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The first batch of Pfizer vaccine has arrived in Australia and the vaccination process will begin on 22 February.
“The eagle has landed,” health minister Greg Hunt declared. 142,000 doses of the Pfizer vaccine have arrived on Monday. From the shipment, 62,000 doses will be set aside to serve as second doses in the event of supply interruptions.
Of the remaining 80,000 doses, 30,000 will be allotted to the federal government in aged care, the remaining 50,000 will be for those working in hotel quarantine and other frontline workers.
Here are some of the things you need to know about the scheduled vaccine rollout:
Who will be vaccinated?
The aim is to vaccinate everyone.
Australia prioritises quarantine and border workers, frontline healthcare workers, aged care and disability staff and residents to receive either the Pfizer or AstraZeneca vaccines.
Australia has an agreement with Pfizer for it to provide a total of three million doses. The country also inked an agreement with AstraZeneca.
How much is the COVID-19 vaccine?
COVID-19 vaccines will be free for all Australian citizens, permanent residents and temporary visa-holders as per the Australian COVID-19 Vaccination Policy.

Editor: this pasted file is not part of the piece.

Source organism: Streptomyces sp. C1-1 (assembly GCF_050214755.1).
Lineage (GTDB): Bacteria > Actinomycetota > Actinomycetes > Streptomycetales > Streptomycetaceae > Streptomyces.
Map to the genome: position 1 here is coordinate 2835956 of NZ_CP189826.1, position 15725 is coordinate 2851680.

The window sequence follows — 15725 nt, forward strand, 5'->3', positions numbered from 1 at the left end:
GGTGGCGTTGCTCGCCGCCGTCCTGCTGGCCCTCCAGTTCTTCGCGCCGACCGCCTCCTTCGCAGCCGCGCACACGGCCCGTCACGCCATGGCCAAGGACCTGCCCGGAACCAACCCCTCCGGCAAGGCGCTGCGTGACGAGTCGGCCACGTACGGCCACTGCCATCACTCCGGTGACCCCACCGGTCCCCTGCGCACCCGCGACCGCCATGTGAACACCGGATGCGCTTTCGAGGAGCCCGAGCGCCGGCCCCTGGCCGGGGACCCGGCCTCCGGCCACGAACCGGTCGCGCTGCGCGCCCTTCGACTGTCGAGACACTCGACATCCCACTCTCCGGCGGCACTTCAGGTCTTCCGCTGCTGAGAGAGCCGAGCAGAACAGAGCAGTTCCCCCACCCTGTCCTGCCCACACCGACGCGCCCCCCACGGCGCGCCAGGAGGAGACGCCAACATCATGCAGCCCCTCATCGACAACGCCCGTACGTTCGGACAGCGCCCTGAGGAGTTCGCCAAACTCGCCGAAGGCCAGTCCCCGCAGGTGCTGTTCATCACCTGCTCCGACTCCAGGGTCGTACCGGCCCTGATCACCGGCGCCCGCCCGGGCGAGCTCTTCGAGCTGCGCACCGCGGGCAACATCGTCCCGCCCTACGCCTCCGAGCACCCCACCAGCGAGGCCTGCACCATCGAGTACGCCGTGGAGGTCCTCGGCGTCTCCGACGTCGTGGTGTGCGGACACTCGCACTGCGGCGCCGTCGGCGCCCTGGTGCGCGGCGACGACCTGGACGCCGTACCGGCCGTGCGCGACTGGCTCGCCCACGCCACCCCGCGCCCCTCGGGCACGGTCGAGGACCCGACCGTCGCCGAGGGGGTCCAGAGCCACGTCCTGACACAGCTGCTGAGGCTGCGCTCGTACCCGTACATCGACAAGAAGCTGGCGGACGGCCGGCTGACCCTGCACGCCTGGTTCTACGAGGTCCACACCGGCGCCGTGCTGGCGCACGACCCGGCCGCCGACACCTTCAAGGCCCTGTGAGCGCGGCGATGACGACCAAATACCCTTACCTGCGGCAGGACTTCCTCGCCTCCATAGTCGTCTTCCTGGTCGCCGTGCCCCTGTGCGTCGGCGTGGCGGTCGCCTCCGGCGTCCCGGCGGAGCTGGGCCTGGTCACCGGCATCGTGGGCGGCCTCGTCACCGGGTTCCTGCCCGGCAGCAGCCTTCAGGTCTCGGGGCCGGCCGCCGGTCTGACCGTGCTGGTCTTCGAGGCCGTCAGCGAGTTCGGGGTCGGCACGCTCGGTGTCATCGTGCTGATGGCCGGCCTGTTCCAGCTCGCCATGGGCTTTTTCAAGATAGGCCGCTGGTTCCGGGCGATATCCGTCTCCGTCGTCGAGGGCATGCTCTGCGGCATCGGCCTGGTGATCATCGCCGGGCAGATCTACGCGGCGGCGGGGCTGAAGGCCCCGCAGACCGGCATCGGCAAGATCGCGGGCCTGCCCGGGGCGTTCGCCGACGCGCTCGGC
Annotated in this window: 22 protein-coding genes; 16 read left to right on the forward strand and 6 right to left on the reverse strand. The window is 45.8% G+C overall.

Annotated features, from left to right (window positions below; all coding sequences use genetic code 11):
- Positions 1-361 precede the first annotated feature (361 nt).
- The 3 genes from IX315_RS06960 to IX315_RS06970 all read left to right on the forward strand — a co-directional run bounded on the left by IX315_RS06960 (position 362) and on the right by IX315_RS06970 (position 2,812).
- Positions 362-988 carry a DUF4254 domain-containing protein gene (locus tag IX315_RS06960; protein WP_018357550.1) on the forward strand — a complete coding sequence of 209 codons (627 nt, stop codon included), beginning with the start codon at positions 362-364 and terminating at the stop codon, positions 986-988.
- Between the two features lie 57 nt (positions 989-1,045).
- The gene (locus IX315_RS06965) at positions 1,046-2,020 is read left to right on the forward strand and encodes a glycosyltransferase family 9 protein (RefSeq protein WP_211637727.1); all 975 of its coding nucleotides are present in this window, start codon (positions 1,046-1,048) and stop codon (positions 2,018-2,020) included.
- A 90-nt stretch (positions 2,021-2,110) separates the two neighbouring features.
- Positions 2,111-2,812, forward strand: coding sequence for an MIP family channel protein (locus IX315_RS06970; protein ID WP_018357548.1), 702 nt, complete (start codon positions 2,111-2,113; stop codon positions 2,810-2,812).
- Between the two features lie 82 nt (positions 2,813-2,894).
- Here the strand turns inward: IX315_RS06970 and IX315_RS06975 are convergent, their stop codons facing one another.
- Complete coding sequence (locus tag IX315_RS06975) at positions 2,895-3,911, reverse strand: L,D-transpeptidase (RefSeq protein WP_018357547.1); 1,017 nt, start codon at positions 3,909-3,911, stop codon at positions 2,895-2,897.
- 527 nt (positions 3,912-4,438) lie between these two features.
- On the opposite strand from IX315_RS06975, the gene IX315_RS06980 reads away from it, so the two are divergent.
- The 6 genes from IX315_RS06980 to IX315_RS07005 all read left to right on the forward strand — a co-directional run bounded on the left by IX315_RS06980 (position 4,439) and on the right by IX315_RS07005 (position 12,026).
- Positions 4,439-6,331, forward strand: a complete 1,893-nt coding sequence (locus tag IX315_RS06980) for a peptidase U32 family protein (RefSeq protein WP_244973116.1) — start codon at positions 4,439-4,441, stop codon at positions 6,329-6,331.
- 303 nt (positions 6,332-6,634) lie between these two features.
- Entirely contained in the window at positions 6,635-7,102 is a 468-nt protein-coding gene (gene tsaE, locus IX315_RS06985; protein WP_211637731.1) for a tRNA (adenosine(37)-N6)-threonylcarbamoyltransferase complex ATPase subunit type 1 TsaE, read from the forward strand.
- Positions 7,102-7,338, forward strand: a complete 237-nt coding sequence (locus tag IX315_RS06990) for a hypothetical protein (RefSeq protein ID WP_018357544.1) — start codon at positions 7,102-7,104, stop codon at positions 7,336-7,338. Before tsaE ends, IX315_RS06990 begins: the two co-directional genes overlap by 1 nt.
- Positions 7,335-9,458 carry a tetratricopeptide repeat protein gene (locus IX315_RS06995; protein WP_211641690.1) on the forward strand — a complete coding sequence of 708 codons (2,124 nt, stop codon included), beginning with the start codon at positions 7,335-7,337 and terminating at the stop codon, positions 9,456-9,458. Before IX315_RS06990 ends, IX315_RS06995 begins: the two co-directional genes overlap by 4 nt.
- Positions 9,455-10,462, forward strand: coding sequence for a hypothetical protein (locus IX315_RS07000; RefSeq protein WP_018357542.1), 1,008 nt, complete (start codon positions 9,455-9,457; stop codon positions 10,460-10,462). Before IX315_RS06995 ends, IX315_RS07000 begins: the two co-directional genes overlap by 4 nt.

Where can I get vaccinated?
Initially, doses will be made available for priority groups in 30 – 50 hospital hubs in urban and rural locations around Australia. Vaccination teams will go out to aged care and disability care facilities.
As the rollout continues, other locations will also be made available at GP respiratory clinics, General Practices that meet specific requirements, Aboriginal Controlled Community Health Services, and state-run vaccination clinics. When vaccines become broadly available, some workplace vaccination sites and community pharmacies that meet specific requirements will be added.
When can I get vaccinated?
Vaccination will be rolled out in phases. Some people may receive the vaccine in the latter half of 2021.
People in 1A have been identified as:
- quarantine and border workers
- healthcare workers working in high-risk exposure and transmission areas, like COVID-19 testing clinics, respiratory clinics and some emergency department staff
- residents and staff of aged care and disability residential care facilities
Phase 1B, expected to begin in March, will target:
- adults aged 70 and over
- other healthcare workers
- Aboriginal and Torres Strait Islander people over 55 years
- adults with an underlying medical condition, including those with a disability, who did not receive a vaccine under phase 1A
- critical and high-risk workers including defence, police, fire, emergency services
Phase 2A, slated for mid-year, will expand to the general population:
- adults aged 50 years and older
- Aboriginal and Torres Strait Islander people aged 18-54 years
- other critical and high-risk workers
Phase 2B includes:
- balance of adult population
- catch up any unvaccinated people from previous phases
Source: Commonwealth of Australia | Department of Health
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